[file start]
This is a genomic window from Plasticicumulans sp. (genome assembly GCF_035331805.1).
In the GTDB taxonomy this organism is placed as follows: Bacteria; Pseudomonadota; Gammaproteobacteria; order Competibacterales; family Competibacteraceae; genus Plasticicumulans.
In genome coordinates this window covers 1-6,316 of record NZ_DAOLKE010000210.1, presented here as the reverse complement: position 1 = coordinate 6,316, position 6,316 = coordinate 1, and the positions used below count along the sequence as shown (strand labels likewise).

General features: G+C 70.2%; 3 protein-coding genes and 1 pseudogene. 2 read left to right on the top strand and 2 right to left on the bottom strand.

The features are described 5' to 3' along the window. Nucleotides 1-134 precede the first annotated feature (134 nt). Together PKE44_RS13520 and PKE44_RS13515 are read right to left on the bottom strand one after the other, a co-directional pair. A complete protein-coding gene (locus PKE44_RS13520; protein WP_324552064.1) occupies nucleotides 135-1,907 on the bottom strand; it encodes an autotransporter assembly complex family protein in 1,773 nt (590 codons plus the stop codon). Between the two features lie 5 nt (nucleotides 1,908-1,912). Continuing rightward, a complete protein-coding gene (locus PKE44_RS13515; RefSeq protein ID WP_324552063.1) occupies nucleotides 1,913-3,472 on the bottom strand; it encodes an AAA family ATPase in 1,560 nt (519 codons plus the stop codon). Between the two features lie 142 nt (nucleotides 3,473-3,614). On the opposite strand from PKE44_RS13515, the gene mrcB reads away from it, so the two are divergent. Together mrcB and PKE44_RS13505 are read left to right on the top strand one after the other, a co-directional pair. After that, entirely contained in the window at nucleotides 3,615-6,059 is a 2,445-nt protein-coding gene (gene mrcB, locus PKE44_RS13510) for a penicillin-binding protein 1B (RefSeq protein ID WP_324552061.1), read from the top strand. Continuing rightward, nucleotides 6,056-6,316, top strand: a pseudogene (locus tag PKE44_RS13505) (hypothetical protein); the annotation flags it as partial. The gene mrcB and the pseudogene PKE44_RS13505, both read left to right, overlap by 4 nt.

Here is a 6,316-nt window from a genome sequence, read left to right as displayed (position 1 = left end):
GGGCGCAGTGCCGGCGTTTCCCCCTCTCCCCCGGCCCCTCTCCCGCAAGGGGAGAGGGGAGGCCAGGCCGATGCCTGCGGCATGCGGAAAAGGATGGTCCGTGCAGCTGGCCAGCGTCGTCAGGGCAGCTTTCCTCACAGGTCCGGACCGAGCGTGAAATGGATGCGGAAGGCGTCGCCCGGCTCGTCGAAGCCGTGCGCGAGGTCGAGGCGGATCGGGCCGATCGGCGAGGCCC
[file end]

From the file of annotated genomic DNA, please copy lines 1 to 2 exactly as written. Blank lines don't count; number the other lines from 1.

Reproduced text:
This is a genomic window from Plasticicumulans sp. (genome assembly GCF_035331805.1).
In the GTDB taxonomy this organism is placed as follows: Bacteria; Pseudomonadota; Gammaproteobacteria; order Competibacterales; family Competibacteraceae; genus Plasticicumulans.